Use the maps
Validation
X-ray specific validation
Which is the better structure of berenil
bound to DNA?
PDB id
Resolution
R
268d
1d63
2.0
2.0
0.160
0.183
Validation
X-ray specific validation
The real-space R-factor (RSR)
• A per-residue score of how well the atoms
fit the map
• Works like the R-factor (lower is better)
Validation
X-ray specific validation
Maps can help distinguish the good and bad
bits of a structure
Validation
Things you can find in maps
Poorly fitted
side-chains
Evil peptides
Validation
Things you can find in maps
The wrong drug
Validation
Things you can find in maps
Sequence error K -> R
• Accidental mutant
• Also a missing sulfate
Validation
Things you can find in maps
Missing water
Missing alternate
conformation
Validation
Checking maps
• Visualisation in Coot
– http://www2.mrclmb.cam.ac.uk/personal/pemsley/coot/
• Get maps and real-space R values from the
Electron Density Server
– http://eds.bmc.uu.se/eds/index.html
– Direct interface with Coot
• Get maps and updated models from PDB_REDO
Practical session
Maps show things you
cannot see otherwise
Optimisation
Structures in the PDB
• Solved by a diverse group of scientists
– People make errors & gain experience
• Since 1976
– Structures are not updated
• Solved with the methods of their era
– Methods improve over time
Structures in the PDB do not
represent the best we can do NOW
Optimisation
Improve structures in PDB
• Take structure + experimental data
• Use latest X-ray crystallography methods
– Decision making: use case-specific methods
– Create new methods when needed
• Improve model quality
– Fit with experimental data
– Geometric quality
• Fix errors
PDB_REDO
Optimisation
PDB_REDO method
Step 1: prepare data
• Clean-up structure and X-ray data
• Data mining
Step 2: establish baseline
• Fit with experimental data (R-factors)
• Geometric quality
– Validation with WHAT_CHECK
Optimisation
PDB_REDO method
Step 3: re-refine structure
(with Refmac)
• Improve fit with experimental data
– Use restraints to improve geometric quality
• Improve description of protein dynamics
– Concerted movement of groups of atoms (TLS)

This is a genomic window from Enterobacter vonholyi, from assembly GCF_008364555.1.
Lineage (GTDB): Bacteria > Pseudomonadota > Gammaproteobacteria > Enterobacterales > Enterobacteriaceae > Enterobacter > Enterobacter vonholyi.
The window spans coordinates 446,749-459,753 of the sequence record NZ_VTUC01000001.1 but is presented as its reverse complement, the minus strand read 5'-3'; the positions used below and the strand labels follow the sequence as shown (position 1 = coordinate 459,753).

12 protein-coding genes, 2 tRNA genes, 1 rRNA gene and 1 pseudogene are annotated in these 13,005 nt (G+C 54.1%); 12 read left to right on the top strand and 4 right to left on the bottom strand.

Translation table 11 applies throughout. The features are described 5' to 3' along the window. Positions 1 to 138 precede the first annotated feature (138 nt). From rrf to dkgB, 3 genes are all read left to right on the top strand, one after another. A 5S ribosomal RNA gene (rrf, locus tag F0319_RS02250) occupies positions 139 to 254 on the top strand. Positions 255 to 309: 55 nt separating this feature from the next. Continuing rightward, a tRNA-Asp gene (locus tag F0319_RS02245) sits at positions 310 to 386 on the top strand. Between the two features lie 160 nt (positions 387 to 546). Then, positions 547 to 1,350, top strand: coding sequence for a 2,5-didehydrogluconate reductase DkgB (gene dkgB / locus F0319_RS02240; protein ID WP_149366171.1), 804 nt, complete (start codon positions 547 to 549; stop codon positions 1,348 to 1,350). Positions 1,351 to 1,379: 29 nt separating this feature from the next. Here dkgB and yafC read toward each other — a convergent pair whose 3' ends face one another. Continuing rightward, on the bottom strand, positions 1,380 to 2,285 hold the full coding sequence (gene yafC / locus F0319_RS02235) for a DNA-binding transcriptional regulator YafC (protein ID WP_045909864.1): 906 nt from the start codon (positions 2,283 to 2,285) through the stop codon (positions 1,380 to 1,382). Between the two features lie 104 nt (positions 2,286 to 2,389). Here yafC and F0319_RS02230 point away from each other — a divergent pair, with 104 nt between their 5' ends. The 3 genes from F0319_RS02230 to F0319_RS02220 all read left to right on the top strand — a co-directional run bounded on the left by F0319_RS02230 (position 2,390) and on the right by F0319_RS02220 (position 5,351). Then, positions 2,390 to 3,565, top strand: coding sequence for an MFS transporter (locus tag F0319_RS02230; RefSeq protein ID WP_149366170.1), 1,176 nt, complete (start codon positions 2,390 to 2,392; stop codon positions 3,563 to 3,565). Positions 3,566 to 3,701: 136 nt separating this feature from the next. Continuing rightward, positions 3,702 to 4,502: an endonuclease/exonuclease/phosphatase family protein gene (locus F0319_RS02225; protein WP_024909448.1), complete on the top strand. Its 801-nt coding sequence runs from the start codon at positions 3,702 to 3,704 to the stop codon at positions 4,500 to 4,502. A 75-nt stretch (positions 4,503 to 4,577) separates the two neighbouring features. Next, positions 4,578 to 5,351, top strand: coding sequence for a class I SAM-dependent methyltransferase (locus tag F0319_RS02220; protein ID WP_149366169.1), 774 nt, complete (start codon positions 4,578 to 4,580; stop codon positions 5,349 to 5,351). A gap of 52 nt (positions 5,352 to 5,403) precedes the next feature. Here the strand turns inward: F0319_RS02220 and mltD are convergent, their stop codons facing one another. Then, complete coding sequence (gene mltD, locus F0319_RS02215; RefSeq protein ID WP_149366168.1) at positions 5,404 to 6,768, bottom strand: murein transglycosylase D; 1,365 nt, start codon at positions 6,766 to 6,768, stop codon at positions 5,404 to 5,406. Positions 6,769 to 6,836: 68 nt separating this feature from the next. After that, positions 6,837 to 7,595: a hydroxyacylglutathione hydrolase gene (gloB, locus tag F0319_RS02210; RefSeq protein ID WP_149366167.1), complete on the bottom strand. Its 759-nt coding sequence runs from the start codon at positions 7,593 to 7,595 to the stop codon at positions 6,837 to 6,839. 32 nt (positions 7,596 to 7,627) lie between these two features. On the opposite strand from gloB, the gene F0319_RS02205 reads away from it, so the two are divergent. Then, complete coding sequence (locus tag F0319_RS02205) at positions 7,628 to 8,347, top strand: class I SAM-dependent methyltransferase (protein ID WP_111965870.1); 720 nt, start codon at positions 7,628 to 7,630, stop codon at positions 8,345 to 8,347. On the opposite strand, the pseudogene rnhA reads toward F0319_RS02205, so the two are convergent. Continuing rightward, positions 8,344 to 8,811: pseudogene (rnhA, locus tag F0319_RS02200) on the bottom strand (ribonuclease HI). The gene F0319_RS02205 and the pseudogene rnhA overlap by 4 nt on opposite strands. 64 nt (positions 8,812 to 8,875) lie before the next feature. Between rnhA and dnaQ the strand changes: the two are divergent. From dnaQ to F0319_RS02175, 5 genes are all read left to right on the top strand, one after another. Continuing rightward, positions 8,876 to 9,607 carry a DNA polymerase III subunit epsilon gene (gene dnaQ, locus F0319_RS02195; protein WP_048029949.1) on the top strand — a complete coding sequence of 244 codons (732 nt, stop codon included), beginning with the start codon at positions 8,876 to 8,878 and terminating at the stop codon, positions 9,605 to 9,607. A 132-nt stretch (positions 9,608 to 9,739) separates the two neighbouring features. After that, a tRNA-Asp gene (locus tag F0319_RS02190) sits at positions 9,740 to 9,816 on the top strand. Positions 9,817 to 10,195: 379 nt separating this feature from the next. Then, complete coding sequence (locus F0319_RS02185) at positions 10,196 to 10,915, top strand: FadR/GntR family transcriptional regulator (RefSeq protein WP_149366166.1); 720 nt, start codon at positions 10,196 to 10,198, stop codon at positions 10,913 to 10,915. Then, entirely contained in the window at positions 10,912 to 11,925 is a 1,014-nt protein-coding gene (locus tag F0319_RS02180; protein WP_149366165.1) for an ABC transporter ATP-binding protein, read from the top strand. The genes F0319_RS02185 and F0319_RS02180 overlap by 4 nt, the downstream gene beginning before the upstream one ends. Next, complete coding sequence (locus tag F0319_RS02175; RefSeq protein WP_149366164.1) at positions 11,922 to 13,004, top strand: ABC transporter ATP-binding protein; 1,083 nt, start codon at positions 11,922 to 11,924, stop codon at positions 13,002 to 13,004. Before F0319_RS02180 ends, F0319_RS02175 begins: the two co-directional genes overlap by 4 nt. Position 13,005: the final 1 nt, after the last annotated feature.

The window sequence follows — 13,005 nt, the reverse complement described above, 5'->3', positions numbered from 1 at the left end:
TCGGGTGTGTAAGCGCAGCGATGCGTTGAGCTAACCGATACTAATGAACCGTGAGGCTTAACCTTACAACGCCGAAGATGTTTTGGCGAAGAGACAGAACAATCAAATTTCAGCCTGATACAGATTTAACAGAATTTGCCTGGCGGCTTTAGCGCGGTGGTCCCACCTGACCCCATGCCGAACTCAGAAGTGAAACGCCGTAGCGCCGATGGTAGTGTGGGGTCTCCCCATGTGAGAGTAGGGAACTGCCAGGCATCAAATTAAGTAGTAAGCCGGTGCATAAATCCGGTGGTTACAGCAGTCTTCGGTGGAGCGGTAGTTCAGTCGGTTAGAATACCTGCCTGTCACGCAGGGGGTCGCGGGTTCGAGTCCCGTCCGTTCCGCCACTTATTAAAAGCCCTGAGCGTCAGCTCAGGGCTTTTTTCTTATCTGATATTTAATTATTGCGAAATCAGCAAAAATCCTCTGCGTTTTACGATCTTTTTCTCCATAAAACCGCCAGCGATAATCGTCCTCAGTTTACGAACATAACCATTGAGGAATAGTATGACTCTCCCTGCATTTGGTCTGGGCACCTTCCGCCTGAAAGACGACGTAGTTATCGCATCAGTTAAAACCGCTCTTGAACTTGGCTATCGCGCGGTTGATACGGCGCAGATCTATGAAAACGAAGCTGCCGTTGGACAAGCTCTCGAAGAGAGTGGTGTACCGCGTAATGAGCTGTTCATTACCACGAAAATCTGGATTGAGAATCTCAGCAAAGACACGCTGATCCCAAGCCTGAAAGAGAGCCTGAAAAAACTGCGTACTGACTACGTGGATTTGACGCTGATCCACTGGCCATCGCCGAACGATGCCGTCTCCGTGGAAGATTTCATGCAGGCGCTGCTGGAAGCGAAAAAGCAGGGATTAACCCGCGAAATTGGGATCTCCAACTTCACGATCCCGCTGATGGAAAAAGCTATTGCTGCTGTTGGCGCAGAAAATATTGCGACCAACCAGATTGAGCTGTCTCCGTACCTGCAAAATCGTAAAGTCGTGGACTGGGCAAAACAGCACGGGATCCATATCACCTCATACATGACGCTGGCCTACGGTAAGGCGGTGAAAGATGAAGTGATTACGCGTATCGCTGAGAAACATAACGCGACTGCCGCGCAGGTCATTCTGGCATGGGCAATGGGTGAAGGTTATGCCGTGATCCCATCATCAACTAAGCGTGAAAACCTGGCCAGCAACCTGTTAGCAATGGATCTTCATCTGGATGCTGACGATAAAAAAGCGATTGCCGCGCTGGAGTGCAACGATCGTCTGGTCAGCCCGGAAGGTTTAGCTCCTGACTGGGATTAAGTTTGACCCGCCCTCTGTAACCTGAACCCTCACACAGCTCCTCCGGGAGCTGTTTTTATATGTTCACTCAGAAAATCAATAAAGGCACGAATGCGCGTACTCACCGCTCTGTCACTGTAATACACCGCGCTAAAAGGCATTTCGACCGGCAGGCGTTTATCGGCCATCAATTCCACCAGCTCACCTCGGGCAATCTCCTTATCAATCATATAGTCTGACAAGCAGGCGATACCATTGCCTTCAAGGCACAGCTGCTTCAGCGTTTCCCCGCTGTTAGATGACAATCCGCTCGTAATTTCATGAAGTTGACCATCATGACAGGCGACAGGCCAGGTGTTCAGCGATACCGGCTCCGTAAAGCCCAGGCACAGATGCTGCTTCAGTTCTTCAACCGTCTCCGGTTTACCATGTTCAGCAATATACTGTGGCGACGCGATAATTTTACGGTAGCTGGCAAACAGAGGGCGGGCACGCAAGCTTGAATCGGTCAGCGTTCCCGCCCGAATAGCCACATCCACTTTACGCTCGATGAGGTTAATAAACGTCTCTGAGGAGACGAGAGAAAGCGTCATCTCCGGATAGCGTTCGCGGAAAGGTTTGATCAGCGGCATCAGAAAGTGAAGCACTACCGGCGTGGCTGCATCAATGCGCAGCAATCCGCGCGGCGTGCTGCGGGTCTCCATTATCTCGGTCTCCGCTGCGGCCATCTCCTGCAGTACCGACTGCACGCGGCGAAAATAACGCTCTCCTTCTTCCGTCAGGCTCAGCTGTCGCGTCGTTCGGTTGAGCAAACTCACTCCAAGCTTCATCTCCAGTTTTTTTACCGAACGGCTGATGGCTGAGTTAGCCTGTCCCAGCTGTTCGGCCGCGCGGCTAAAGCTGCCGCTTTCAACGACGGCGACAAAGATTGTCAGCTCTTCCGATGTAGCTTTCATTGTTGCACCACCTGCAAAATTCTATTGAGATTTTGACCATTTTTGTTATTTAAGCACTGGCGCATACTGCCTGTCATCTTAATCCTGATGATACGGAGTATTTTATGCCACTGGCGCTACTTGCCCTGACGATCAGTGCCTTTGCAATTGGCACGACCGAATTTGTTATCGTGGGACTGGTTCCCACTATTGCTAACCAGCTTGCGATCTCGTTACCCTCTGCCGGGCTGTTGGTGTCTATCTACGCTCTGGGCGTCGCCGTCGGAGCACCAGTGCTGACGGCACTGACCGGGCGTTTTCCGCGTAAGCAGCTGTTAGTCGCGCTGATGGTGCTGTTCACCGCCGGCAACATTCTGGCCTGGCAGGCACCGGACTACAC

– Anisotropic movement
of individual atoms
Optimisation
PDB_REDO method
Step 4: rebuild structure
• Delete nonsense waters
• Flip peptide planes
• Rebuild side-chains
– Add missing ones
– Optimise H-bonding
Step 5: validate structure
• Geometry
• Density map fit
• Ligand interactions
Availability
PDB_REDO databank
• www.cmbi.ru.nl/pdb_redo
– > 72,000 structures (98%)
– Detailed methods & reprints
• Directly in molecular graphics software
–
–
–
–
YASARA
CCP4mg
Coot (needs plugin)
PyMOL (needs plugin)
• Linked via PDBe & RCSB
Optimisation
Does it work?
(12,000 structures)
• Improved fit with the data
• Better geometry
Ramachandran plot
100%
Fine packing
R-free
100%
100%
80%
75%
75%
50%
50%
50%
25%
25%
8%
12%
0%
17%
Same
22%
25%
9%
4%
0%
0%
Worse
74%
74%
75%
Better
Worse
Same
Worse
Better
Same
Better
Optimisation
MolProbity validation
PDB
PDB_REDO
(1eoi)
Optimisation
Electrostatics calculations
• ‘Missing’ positive lysine atoms distort
electrostatics calculations
• Adding missing atoms correctly describes
C-terminus interaction with side chains
Optimisation
Protein-ligand interaction
• Wrong peptide plane in
peptide ligand
• Fixed by PDB_REDO
• Better understanding of
H-bonds in the interaction
Optimisation
Protein-protein interaction
• Packing interface with poor ionic
interactions
• Rebuilt interface properly describes
ionic dimerisation interactions
Optimised structures
give a better view of the
biology of the protein
PDB_REDOers
Amsterdam:
Nijmegen:
Cambridge:
• R Joosten
• K Joosten
• A Perrakis
• T te Beek
• M Hekkelman
• G Vriend
• G Murshudov
• F Long
Key contributors:
Eleanor Dodson, Ian Tickle, Paul Emsley, Ethan Merritt, Elmar
Krieger, Thomas Lütteke, Rachel Kramer Green, Sanchayita Sen